Tuesday, April 20, 2010

The Void

Photographs by Bae Bien-U, a Korean artist and professor of photography at the Seoul Institute of the Arts

Sonamu 53.1x102.4 in. (135x260 cm) C-print mounted on plexiglass in artist's frame 2007


Sonamu 53.1x102.4 in. (135x260 cm) C-print mounted on plexiglass in artist's frame 2006

Orum 53.1x102.4 in. (135x260 cm) C-print mounted on plexiglass in artist's frame 2000



Bien-U participated in the show 'Void in Korean Art'
Below are bits from an essay in the show catalogue by Lee Joon

[...] The term 'void', often used in discussions of expressive methods in East Asian traditional painting refers to the unpainted, empty space beside the objects depicted. In East Asian painting, which traditionally placed more emphasis on inherent spirit in objects than on representing them, the void was often used to express not only profound spaces of nature, such as clouds, atmosphere and the ocean, but also worlds that are abridged, suggested and invisible. From the perspective of Western art, which explicates everything based on forms, the void of Asian painting may appear to a certain extent to be a lack of forms or a space of incompletion. In fact, it is difficult to find a term corresponding to the concept in the Western artist lexicon. 'Empty space', a negative element, implies absence of physical representation or is synonymous with 'blank space'. In the theory of East Asian painting, however, the void exists as a complete, legitimate part of a work of art, and, in a more active sense, an 'unpainted painting'. 
In this sense the void does not mean renunciation of the use of space but rather encouragement of space, absence-with-presence. This tradition of East Asian painting has been inherited and continued in various ways by contemporary artists, and this is because the 'void' is not merely an artistic problematic but instead reflects the philosophical and spiritual way of thinking unique to East Asian culture. [...]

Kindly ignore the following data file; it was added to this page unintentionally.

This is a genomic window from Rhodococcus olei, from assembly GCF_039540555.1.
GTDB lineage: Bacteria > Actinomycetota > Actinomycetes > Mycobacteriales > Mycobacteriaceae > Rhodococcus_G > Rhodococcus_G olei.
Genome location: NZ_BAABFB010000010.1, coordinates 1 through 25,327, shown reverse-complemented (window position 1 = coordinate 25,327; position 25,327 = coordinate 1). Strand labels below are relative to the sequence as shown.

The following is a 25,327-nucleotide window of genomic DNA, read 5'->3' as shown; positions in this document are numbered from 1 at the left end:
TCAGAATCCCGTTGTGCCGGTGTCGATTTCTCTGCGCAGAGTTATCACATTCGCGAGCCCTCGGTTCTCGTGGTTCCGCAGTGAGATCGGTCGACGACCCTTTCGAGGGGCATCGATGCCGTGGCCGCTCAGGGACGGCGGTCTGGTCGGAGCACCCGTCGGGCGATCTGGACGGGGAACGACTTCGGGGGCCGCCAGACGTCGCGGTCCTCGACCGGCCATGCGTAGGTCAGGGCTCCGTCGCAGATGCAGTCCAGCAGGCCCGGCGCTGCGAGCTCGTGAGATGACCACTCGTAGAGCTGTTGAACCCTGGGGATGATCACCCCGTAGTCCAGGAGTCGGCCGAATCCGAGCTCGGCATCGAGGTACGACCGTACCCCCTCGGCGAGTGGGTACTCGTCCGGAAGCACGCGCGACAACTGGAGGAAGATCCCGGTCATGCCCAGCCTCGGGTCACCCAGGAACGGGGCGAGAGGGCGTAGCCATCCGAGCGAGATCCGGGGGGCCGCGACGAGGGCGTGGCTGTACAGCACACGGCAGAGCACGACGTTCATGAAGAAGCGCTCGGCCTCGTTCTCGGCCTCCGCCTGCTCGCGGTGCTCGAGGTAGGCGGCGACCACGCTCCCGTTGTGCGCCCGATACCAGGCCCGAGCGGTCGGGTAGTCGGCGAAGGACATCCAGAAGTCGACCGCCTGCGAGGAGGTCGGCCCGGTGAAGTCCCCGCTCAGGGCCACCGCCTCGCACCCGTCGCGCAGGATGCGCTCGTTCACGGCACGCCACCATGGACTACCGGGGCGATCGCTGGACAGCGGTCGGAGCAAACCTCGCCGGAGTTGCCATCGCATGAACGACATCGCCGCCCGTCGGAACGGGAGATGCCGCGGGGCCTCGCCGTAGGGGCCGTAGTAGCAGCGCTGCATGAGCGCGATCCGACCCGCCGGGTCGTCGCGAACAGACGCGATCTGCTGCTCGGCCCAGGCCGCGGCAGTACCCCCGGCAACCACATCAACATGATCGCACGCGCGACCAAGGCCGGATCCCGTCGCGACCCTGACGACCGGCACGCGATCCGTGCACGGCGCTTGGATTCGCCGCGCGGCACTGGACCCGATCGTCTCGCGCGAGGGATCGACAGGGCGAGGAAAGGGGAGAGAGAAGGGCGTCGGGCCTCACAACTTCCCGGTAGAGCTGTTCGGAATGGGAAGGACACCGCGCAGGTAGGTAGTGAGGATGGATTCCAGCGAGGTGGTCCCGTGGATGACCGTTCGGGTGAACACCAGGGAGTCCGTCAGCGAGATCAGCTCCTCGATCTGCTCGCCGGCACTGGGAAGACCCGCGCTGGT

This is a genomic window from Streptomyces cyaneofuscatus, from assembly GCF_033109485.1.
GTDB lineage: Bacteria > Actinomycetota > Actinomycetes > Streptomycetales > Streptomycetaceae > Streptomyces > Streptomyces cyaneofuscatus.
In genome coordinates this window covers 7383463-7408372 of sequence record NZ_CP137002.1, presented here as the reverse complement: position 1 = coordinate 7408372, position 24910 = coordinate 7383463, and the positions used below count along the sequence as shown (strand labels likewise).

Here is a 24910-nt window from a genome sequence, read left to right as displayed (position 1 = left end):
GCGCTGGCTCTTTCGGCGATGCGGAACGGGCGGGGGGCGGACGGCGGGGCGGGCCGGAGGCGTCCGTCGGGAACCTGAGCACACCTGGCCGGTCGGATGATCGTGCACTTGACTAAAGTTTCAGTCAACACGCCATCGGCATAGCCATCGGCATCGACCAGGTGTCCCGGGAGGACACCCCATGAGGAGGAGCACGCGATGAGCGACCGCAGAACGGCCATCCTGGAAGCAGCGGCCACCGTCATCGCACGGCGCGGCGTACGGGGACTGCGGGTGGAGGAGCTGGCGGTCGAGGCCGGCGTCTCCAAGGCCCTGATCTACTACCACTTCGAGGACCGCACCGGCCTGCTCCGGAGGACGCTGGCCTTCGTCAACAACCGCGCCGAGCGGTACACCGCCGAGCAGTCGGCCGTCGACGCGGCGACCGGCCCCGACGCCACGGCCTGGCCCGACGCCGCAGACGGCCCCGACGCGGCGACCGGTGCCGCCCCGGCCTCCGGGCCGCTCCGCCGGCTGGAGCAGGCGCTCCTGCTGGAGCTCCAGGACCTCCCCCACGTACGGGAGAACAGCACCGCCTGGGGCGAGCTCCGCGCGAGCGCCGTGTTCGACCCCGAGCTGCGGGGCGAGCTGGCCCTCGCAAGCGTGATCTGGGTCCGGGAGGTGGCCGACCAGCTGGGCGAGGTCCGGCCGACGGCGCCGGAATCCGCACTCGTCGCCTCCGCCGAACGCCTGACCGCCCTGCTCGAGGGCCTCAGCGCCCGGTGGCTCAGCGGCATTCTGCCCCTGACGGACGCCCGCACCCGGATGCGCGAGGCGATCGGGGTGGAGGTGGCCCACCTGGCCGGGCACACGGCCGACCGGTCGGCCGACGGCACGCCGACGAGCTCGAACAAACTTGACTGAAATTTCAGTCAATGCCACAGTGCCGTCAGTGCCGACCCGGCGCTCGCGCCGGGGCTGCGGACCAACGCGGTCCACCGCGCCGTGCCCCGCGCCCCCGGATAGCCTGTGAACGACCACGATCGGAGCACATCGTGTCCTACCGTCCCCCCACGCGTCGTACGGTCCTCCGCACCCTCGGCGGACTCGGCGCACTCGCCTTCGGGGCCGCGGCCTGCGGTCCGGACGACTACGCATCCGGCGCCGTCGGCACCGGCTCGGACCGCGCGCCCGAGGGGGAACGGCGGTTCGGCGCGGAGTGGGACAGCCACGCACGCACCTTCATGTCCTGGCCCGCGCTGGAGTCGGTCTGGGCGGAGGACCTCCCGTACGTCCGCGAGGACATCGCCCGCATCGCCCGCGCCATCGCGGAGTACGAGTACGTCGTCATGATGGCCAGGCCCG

The void in East Asian painting is the space that mediates between being and nothingness and also plays the role of accentuating being by being absent. From Lao Tsu's viewpoint, form in Asian painting is visible, thus 'full', while spirit is 'nothing as it is invisible. In other words, forms that are rendered with an intention may be deemed yang, whereas the space of non-form that is unpainted may be interpreted as yin. The visible and the invisible, yin and yang, do not belong to two irreconcilable categories, however; rather there are relationships of structural correspondence between the contrasting elements, allowing them to interpenetrate. The relationship of 'full' and 'nothing' as an aesthetic category does not stop at combining form and non-form, yin and yang, presence and absence, whole and part, and supports being with nothingness and contributes creatively to growth and transformation. 'The space between the sky and the earth is like a pair of fire-bellows - it is empty inside but generates the vital energy that gives birth to all things.' New meanings are generated in such a space of resonance connecting inside and outside, and the expansive meaning of emptiness operates in a landscape of differences. [...]
The space of emptiness and control is a space of communication, which draws the participation of viewers ... [and] invites viewers to experience how much the void can enable imaginative possibilites for creators and receivers. [...]


Extract from 'Void: Mapping the Invisible in Korean Art', in Void in Korean Art (Seoul: Leeum, Samsung Museum of Art, 2007

I found this excerpt contained in 'The Sublime', a volume in the the Document of Contemporary Art series published by MIT Press and Whitechapel Gallery, 2010, 102-105.

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